The good news is, that modern DLP projectors are sold for a low price. Each of the projectors is equipped with a so called digital micromirror device, which is an MEMS array. It contains millions of pixels, and each of them is realized with two actuators. The actuators are moving physically back and forth and this brings the mirror into the target position which reflects the light.

A movable mirror is the perfect candidate for building a nanorobot, because it was produced already at a low price and doesn't need much energy. Putting two of the actuators together would result into a DIY BEAM robot which can walk forward.

A normal optical microscope can make the servo motor array visible. The problem is, that a manual driven tweezers is too big for handling the tiny motors. What is the appropriate procedure to extract a single micromirror and utilize the MEMS motor in a robot?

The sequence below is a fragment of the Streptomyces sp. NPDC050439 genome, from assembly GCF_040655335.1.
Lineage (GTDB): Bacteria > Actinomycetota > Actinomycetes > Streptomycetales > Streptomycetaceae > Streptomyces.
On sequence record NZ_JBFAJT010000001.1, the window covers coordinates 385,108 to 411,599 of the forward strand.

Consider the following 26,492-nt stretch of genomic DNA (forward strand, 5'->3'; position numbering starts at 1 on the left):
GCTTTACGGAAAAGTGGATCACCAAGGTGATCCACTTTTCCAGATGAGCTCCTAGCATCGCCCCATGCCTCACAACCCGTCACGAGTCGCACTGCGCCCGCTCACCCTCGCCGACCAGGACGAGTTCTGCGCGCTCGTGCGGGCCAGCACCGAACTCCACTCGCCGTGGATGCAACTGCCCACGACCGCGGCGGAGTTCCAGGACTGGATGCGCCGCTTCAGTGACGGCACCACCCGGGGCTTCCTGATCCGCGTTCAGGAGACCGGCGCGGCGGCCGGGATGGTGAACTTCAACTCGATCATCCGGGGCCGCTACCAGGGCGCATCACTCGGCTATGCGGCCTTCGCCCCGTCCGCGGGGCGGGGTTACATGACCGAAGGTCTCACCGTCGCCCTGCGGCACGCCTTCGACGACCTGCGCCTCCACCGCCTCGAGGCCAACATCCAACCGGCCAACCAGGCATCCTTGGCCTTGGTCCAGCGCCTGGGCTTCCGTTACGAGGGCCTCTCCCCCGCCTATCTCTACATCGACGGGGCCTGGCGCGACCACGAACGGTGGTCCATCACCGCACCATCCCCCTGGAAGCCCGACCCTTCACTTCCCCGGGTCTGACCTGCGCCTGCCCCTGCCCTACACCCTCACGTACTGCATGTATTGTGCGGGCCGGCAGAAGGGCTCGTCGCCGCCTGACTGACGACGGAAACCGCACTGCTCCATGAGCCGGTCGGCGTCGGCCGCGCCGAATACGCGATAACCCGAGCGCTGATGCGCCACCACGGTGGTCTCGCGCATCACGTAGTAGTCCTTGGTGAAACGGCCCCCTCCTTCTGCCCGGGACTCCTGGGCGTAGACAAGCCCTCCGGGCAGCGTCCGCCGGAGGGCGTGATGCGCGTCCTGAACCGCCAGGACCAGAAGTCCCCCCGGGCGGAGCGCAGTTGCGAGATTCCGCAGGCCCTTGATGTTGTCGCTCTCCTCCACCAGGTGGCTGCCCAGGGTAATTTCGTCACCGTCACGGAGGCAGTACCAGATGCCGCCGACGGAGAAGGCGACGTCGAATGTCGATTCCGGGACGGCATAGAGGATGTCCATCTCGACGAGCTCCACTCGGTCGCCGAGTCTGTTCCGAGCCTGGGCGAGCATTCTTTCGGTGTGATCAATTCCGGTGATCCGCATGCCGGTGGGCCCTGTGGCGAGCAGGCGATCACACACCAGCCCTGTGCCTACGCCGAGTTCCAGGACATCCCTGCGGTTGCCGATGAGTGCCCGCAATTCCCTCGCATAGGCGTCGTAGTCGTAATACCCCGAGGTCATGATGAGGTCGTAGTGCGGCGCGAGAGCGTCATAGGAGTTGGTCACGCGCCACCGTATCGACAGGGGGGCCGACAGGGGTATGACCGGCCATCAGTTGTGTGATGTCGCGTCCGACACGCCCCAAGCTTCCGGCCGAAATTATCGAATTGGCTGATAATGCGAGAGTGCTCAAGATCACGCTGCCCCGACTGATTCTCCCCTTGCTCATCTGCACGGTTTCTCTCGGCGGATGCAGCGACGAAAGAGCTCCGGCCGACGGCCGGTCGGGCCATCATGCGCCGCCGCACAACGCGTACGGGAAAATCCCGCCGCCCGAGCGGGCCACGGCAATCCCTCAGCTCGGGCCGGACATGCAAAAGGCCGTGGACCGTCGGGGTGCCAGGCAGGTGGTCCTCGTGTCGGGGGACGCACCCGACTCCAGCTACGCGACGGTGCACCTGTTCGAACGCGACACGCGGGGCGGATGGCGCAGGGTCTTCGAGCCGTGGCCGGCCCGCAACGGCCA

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    $\begingroup$ it is quite possible that there is no procedure that has been developed for extracting the actuator $\endgroup$ – jsotola Oct 16 at 1:38
  • $\begingroup$ A single actuator has the size of 0.01mm width. If a machine exists, which can assembly these devices onto a surface, the opposite machine would be there which can disassemble it. $\endgroup$ – Manuel Rodriguez Oct 16 at 10:45
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    $\begingroup$ the DLP chip is probably made the same way as a CPU, the device is not assembled from individual mirrors $\endgroup$ – jsotola Oct 16 at 14:32

Mankind does not have such a delicate technology to extract 0.01mm fragile structure from a silicon wafer especially when it is sticked with the rest of the parts firmly. Even if you do it somehow using nanometer accuracy etching devices(the same technology used to make a mems structure), you cannot wire signals properly. I guess the reason why people are not doing this is because fabricating a new mems structure is cheaper and easier (relatively).


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